The first potential complication against the formation of instant custom against the testing and use of ASAT missiles in space could possibly be that India, China and Russia are specially affected States that have not consented to the formation of such a rule. The rule that there must be evidence of practice of specially affected States before a customary norm is derived from the ICJ’s North Sea Continental Shelf case, which unfortunately did not explain what it means for a State to be “specially affected”. Professor Gennady Danilenko suggested that a possible interpretation may be that these States are “important” or “powerful”, but feared that this interpretation could be abused by major developed States such as those aforementioned. Such a concern can be implicitly found in the ICJ’s Nuclear Weapons Advisory Opinion, where the ICJ refrained from referring to this requirement when determining whether there exists an international customary rule that prohibited the use of nuclear weapons, despite the US and UK claiming that their possession of nuclear weapons required the ICJ to consider their objections as “specially affected States” to the rule. Additionally, as pointed out by Judge Shi, no doubt the US and UK are considered powerful in terms of political power, but this is not the case from the perspective of international law whose cornerstone is sovereign equality. This is all the more so in outer space where activities must “be carried out for the benefit and in the interests of all countries” as it forms the “common heritage and province of mankind”. In the Nuclear Weapons Advisory Opinion, the ICJ therefore instead focused on interpreting several UNGA resolutions before concluding that States’ opinions were not uniform concerning the use of nuclear weapons. However, this can be distinguished from why India, China and Russia had voted against and abstained from the 7 December UNGA Resolution – all these States highlighted their concerns over the scope of the UNGA resolution being too narrow as other space threats ought to have been considered. Given the contrasting number of negative votes and reasons why these States had abstained, it cannot be said that the existence of opinio juris is not satisfied in the instant case, and therefore, the threshold of broad acceptance together with no or little objections has been established.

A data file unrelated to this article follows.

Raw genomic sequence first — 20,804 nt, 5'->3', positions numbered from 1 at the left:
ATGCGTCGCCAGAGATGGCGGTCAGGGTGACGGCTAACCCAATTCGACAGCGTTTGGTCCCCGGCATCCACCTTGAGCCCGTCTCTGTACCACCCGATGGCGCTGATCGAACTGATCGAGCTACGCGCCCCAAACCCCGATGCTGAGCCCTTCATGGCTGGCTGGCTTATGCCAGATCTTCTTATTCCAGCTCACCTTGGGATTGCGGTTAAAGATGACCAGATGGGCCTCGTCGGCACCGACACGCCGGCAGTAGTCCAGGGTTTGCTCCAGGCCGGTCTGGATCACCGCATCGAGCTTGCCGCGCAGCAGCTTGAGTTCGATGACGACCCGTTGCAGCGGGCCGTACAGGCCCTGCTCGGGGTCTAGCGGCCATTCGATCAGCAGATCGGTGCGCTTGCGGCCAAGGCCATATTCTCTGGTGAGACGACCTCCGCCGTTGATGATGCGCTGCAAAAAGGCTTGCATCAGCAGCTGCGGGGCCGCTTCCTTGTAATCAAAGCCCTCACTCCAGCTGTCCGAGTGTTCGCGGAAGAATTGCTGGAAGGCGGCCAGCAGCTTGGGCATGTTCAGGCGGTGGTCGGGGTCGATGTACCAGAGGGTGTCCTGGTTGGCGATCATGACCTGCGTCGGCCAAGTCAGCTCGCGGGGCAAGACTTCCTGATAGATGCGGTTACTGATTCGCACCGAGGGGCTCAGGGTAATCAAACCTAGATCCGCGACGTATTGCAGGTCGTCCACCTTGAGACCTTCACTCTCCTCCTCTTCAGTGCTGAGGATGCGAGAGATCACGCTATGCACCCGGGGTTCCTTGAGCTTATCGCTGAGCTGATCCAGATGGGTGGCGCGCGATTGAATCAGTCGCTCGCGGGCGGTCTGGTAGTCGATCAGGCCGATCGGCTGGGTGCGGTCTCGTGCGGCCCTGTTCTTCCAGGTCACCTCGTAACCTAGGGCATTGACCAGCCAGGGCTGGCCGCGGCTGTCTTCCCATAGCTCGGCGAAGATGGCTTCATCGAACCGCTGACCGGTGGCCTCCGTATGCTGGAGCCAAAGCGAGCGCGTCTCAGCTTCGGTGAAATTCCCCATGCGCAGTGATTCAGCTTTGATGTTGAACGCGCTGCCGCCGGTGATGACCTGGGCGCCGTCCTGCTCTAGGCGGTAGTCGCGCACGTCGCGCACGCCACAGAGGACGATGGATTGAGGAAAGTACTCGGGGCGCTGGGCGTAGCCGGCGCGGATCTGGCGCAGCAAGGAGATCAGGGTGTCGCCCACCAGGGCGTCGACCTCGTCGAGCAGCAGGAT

The second potential complication regarding the binding nature of such a customary norm on these States is that these States are persistent objectors to a customary rule against ASAT missiles. The persistent objector doctrine, for example as found in the ICJ’s Fisheries Case (UK v Norway) and Asylum Case, considers that States which have persistently and consistently objected to the formation of a new customary norm are not bound by the norm so long as they consistently maintain their objection. Can these States be said to be persistent objectors against a norm prohibiting the testing and use of ASAT missiles in space, or in the case of Russia, banning of nuclear weapons in space? Arguably not – for one, Russia and China have repeatedly called for States not to place weapons in space, and introduced initiatives including its Draft Prevention of an Arms Race in Outer Space Treaty and Draft Treaty on the Prevention of the Placement of Weapons in Outer Space, the Threat or Use of Force against Outer Space Objects. All these States have also affirmed their commitment through statements to prevent an arms race in space. Such contradictions in behaviour are considered deviations from consistent objection in order to maintain persistent objector status. Therefore, the argument that these States are persistent objectors to the formation of such a customary norm cannot stand. 

The way forward 

The UN First Committee should therefore introduce an ASAT ban resolution extending to both variations of nuclear weapons discussed in this paper’s introduction, which can be modelled after the December 2022 UNGA resolution. Such a UNGA resolution would likely garner widespread support from States, as was the case in 2022, given that it reaffirms Article IV of the OST. Moreover, evidence of opinio juris is not limited to just UNGA resolutions or unilateral declarations made by States: the ongoing increasing ratification of the Artemis Accords and the implementation of the UNCOPOUS’s Long-Term Sustainability of Outer Space Guidelines in domestic legislation point towards States’ commitment to prevent the weaponisation of outer space. 

Raelee Toh, is an undergraduate at Singapore Management University Yong Pung How School of Law.